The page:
“Rednecker” was written a little over a year ago with Jordan Schmidt and Andy Albert while the buddies were visiting Colorado. One of them, he’s not sure who, said “I’m rednecker than you,” and all three busted out laughing. That’s where the song got its start.
“We were in Colorado, so you can take a guess [about why we were laughing] from that,” he says. “It’s always this thing like ‘Is that a song? You think we can pull that off?’ So we walked upstairs and wrote the whole song. It started off just being funny, but we also knew it was good.”
A few weeks later the trio met up in Schmidt’s studio and fleshed out the song’s hard-driving sound, and the rest is history. “It just took on this cool vibe like ‘Man, this is funny, and it’s tough. But I bet it can appeal to a lot of people,’” Hardy says.
“My town’s smaller than your town, and I got a bigger buck and bass on my wall,” goes the chorus. “I’ve got a little more kick in my drawl, y’all, I’ve got a little more spit in my chaw.”
Soon enough Hardy signed a record deal with Big Loud Records and “Rednecker” became his first radio single. He’s been taking it out on the road with Wallen’s If I Know Me Tour – playing to rowdy, sold-out crowds all across the country – and Hardy says one thing’s for sure. He finds proud rednecks everywhere he goes.
“I’m not gonna lie, I think there might be just as many rednecks – if not more – up north than there are in the south,” he admits. “One time I drove from Buffalo, New York, to Albany, and I had no idea it was like Texas. There are signs on the road saying ‘Next gas station 40 miles.’ There’s a whole lot of nothing up there.”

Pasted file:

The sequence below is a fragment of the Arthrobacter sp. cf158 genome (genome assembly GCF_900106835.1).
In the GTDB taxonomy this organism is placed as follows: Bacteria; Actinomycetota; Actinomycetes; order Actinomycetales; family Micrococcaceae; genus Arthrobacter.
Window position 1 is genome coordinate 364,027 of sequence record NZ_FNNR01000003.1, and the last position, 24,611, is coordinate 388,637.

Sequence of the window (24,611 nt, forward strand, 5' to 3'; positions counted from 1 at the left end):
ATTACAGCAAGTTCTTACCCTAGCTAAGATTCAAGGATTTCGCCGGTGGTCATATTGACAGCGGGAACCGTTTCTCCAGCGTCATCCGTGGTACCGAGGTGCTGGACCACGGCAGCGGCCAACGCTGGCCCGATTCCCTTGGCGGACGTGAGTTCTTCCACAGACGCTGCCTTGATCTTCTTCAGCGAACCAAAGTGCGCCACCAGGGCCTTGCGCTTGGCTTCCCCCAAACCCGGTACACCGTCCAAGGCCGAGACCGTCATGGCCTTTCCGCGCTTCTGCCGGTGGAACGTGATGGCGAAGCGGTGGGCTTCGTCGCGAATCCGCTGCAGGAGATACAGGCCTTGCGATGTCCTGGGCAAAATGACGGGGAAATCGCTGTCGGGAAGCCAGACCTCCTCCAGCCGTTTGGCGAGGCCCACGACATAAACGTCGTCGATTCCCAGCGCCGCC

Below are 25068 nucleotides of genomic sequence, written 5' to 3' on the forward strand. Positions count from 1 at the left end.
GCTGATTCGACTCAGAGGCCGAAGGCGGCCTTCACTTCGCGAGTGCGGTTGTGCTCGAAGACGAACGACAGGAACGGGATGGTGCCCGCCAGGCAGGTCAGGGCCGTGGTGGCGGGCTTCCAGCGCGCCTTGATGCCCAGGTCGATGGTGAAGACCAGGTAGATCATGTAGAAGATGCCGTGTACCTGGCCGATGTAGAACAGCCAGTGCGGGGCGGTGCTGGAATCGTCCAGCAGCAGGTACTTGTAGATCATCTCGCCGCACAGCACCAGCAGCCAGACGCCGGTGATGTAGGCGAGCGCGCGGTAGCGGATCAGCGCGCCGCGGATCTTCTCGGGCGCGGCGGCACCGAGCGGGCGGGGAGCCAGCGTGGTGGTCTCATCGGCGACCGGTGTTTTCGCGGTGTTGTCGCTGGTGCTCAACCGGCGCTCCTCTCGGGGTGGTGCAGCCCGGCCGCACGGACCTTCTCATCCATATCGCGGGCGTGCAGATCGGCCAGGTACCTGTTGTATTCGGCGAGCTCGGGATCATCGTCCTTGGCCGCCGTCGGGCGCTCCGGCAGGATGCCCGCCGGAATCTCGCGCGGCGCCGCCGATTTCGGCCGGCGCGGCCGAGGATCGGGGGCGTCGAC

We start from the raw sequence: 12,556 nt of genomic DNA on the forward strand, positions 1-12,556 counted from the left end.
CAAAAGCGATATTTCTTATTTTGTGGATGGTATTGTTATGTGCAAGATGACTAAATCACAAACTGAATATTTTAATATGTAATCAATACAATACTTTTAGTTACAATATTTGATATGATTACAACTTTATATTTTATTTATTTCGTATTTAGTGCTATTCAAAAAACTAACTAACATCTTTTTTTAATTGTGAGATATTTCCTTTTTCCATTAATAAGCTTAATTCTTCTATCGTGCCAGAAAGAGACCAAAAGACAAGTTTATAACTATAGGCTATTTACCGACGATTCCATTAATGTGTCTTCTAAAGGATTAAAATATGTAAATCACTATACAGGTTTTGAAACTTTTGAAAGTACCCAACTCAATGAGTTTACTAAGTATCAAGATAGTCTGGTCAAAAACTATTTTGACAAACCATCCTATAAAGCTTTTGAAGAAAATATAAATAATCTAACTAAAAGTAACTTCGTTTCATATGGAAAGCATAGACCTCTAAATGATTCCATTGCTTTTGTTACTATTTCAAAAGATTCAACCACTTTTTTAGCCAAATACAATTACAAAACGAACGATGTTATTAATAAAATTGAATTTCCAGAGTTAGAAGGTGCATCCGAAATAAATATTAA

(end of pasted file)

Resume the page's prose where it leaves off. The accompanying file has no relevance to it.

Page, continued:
Hardy’s certainly drawing attention with his own tunes, but he’s also still collaborating with his superstar pals. He’s featured as an artist and a co-writer on Florida Georgia Line’s “Y’all Boys” from their new album Can’t Say I Ain’t Country, and says part of the reason they work so well together is the duo’s willingness to stand out from the crowd
“I’m all about just really going for it, and being fearless about what you’re going to say,” he says about his songwriting approach. “Weird lines will always stand out over time, but I feel like country has gotten away from being ‘not safe,’ and I just don’t understand why somebody wouldn’t want to go for it and say something cool. There’s a lane that’s wide open for that.”
With more tracks like “Rednecker” on his This Ole Boy and Where to Find Me EPs – which are out now – Hardy will do his best to keep filling that lane. Fans can check him out on Florida Georgia Line’s Can’t Say I Ain’t Country Tour this summer.
Raymond Greenberg has been inducted into the Independent Superstars “Disc Jockey” Hall of Fame. Frans Maritz (Wildhorse Entertainment) signed the official certificate placing Raymond into this prestigious organization located in South Africa. Raymond has the distinct honor of being inducted into the IDSS Hall of Fame for his life-time contribution to the Independent Music Industry as a Disk Jockey.